Neighborhood News

  • Thursday, June 17, 2021 10:57 AM | Anonymous member (Administrator)

    July 3, Saturday at 9 AM

    Dress in your most patriotic outfit and join us for Eastwood's annual 4th of July Parade and Cookout!

    This year's event will be Saturday, July 3rd. Meet at the park at 9:00am to join in the parade (or lend your support by cheering from your porch!). Then be sure to stick around for a neighborhood block party from 10:00- noon, complete with a water slide bounce house, snow cones, face painting, and yard games.

    Please contact ENA Social Chair Lauren Yates if you want to create a float or provide music for the parade or can help at the picnic afterward: 803.414.6857.

    Checkout the Facebook event for more information: https://fb.me/e/XiGuXEmh  

  • Wednesday, May 19, 2021 9:04 AM | Anonymous member (Administrator)

    Eastwood Neighborhood Association: State of the Neighborhood

    May 20 Thursday at 7 pm

    Zoom: https://us02web.zoom.us/j/85301944414?pwd=ak9uUGtYQnNRdk5FVVZCQ3JuQWwyQT09

    At the ENA spring State of the Neighborhood meeting, we will hear reports on efforts to curtail speeding and excess traffic on our streets, our playground renaissance, July 4th parade, and Volunteers in Patrol. Then our speaker, Janet Smith, on How to Attract Butterflies & Hummingbirds.

    Janet Smith, a popular presenter Texas Master Gardeners and Old Lake Highlands resident, is speaking to Eastwood on how bringing these “flying flowers” to your yard and creating your own nature channel. If you have enough nectar-rich plants in your gardens, butterflies will find it. But to attract and keep butterflies in your garden, you have to be willing to feed their offspring. How to make butterflies at home in your garden with puddles for drinking and cooling off, logs for shelter, host plants for laying eggs, and, of course, flowers for nectar.

  • Tuesday, May 11, 2021 4:06 PM | Anonymous member (Administrator)

    Cori Robarge, the new ENA playground chair, is looking to improve our park to make it suitable for all age groups. She wants your input! Share thoughts here. 

    A broken swing seat in the playground has now been repaired. 

  • Tuesday, May 11, 2021 4:04 PM | Anonymous member (Administrator)

    by Michael Parkey, Riparian Committee Chair

    The first act of the 2021 wildflower performance is almost over.  The stars are taking their final bow; bluebonnets and wild foxglove, also called prairie penstemon. They are still showy, but look quickly.

    Second act performers are already on stage. Leading is Engelmann’s or cut-leaf daisy. These two-foot yellow flowers will continue blooming well into Act 3. Their antagonist (on the color wheel at least) is mealy blue sage with spikes of sky-blue to dark blue. Greenthread is easy to tell from Engelmann’s daisy, it is shorter with black centers in its yellow flowers. Supporting actors include blue flax and pink evening primrose. If you look in the woods there are lavender wild petunias (Ruellia) and shrubby rough-leaf dogwood. Its tiny flowers are miniatures of the better-known flowering dogwood.  What they lack in size they compensate with sheer numbers.

    Act 3 is usually a show stopper, but I’m not going to give it away.

  • Thursday, April 29, 2021 2:18 PM | Anonymous member (Administrator)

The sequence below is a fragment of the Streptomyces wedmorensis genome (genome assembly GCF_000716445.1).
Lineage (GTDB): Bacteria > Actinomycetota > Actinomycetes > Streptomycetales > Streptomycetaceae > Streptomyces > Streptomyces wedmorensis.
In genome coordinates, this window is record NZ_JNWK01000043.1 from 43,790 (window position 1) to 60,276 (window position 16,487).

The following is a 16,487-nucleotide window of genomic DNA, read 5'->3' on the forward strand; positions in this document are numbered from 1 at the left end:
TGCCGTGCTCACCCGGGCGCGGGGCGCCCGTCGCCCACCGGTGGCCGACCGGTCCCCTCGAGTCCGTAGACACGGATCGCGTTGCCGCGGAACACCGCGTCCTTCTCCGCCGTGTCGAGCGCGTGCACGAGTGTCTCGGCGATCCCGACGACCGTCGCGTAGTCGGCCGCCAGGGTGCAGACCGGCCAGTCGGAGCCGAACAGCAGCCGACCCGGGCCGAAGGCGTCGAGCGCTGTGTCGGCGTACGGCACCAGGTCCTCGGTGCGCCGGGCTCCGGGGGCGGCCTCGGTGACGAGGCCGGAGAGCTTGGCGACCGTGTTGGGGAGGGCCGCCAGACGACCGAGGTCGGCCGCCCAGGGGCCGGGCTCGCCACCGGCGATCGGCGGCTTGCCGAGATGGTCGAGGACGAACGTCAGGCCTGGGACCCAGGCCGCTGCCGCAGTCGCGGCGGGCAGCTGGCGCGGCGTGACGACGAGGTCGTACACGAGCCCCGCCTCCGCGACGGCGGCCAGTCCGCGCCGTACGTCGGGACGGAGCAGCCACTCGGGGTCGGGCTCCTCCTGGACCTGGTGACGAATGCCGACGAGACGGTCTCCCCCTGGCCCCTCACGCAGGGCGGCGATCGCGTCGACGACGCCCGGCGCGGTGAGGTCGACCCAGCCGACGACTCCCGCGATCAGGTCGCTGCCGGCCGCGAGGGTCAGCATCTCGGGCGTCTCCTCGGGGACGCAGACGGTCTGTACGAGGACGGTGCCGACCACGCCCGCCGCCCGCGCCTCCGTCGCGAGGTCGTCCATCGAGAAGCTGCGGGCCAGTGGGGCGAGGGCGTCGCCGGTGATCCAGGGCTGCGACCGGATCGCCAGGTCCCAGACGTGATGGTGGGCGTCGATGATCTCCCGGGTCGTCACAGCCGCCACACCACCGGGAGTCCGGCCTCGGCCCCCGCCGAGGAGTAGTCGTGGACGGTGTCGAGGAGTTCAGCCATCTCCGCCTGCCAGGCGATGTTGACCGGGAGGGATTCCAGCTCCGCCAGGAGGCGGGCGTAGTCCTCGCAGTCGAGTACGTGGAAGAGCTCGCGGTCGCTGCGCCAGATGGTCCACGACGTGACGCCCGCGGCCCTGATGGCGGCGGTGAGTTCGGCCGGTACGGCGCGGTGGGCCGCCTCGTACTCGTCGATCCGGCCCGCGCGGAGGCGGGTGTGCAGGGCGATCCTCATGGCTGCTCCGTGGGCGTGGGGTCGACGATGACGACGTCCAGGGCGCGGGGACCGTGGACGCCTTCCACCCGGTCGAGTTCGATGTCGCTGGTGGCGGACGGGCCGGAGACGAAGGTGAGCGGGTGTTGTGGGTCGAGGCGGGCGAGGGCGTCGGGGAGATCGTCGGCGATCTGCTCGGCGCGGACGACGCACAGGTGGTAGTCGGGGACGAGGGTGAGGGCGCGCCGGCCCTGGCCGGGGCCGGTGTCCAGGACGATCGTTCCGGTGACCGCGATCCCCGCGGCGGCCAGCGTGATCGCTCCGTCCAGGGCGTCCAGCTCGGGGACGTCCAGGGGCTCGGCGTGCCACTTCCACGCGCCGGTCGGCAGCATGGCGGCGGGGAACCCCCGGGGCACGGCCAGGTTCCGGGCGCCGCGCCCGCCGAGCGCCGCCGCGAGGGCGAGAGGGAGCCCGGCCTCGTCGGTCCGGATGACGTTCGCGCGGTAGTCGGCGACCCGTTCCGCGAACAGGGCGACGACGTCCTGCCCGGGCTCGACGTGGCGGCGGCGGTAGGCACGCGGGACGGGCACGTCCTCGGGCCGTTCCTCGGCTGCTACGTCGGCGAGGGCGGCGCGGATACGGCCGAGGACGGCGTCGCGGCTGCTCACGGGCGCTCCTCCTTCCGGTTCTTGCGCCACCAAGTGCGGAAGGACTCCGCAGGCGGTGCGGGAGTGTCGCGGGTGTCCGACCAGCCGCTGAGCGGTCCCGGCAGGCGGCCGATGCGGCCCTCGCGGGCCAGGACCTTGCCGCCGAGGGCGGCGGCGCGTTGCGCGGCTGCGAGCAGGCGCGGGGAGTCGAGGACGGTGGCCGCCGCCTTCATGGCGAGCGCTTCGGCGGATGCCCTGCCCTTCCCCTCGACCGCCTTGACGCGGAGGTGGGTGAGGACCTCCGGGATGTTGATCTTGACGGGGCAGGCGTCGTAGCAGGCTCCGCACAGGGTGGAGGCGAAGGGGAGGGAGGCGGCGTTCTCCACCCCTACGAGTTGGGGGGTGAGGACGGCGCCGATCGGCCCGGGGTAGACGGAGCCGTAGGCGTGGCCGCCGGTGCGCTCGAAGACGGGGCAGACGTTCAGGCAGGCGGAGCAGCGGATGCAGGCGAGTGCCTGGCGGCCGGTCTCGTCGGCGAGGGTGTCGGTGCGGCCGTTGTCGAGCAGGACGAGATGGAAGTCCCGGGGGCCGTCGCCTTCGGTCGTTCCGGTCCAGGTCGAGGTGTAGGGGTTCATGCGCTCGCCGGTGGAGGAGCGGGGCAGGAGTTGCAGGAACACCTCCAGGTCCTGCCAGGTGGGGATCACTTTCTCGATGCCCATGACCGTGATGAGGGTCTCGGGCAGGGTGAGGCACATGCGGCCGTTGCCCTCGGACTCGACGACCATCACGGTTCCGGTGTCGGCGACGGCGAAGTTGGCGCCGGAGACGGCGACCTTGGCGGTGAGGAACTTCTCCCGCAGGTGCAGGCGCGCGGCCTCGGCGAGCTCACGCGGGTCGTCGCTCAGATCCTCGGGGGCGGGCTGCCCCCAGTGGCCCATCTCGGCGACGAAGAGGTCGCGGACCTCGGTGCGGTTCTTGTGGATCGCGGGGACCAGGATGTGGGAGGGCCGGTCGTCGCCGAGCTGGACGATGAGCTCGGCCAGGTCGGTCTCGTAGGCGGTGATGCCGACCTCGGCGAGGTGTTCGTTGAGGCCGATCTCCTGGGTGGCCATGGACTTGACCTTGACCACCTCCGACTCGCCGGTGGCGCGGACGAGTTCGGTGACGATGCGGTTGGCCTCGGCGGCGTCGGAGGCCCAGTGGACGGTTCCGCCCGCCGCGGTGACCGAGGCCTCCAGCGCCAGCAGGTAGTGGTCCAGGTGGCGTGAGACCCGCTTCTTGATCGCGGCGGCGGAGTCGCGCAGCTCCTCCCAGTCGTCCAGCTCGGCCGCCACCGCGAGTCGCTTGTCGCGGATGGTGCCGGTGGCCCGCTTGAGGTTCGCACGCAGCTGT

Northeast Dallas Police Department next Volunteer in Patrol (VIP) class will be held (Saturday) May 22nd at 9:00am to 1:00pm. The applications must be submitted no later than Wednesday May 19th. Northeast has over 1000 VIPs and is growing strong. 

    Download your application here. To submit your application, scan and email it to Senior Corporal Kelley or mail/drop it off at the Northeast Dallas Police Department station located at 9915 East Northwest Highway, Dallas TX 75238. 

    Please email Senior Corporal Kelley or call 214-670-7772 for more information. An email will be sent out with the online instructions after your background check has been completed.

  • Thursday, April 29, 2021 2:16 PM | Anonymous member (Administrator)

    Michael Parkey of Eastwood Riparian designed the landscape for the restoration of the Warren Ferris Cemetery that was one of Preservation Dallas’s Preservation Project Winners for 2021. He leads a tour of the cemetery turned forested Monarch way station in Forest Hills on the first Saturday of every month. Friends of Warren Ferris Cemetery website

  • Sunday, April 18, 2021 6:41 PM | Anonymous member (Administrator)

    A horrible person used a string trimmer to cut paths through our main  bluebonnet patch on Creekmere. Most likely for a professional "wildflower session" photo shoot for which the photographer was well paid. Over one-tenth of the patch has been destroyed! Those were bluebonnets that now our neighborhood will not have the joy of seeing.

    This bluebonnet patch did not arise here naturally. It took hundreds of hours of manpower by Eastwood Riparian volunteers. Volunteers! The ground had to be cleared and prepared, seed had to be purchased and planted. There was weeding and watering. And when the patch did not produce sufficient flowers, we spread decomposed granite, which is hard and heavy work, purchased seed and planted again.

    We want our residents and neighbors to enjoy these beautiful bluebonnets and capture them in photos for memory. But please do so respectfully, passing between the flowers when possible and walking gently on the flowers when you must. Please minimize the flower crushing by kneeling rather than sitting. Do not spread blankets on the flowers. 

    Creekmere residents and walkers! If you see anyone damaging wildflowers in the greenbelt, contact ENA immediately by calling (469) 688-5386. Since it was likely  done by a professional photographer they will probably return. We want to know their names. 

    This act of wanton vandalism by a profiteer also prevented seed production that would ensure next year's display. This entitled jerk also littered the park with the leftover trimmer string. The perpetrator is nothing but a common thief stealing joy from our neighborhood. 

    Destruction of wildflowers by arrogant, inconsiderate photographers who care only about getting their perfect shot is a national problem, destroying wildflowers in many parks and preserves. Texas Parks & Wildlife article details this vandalism trend.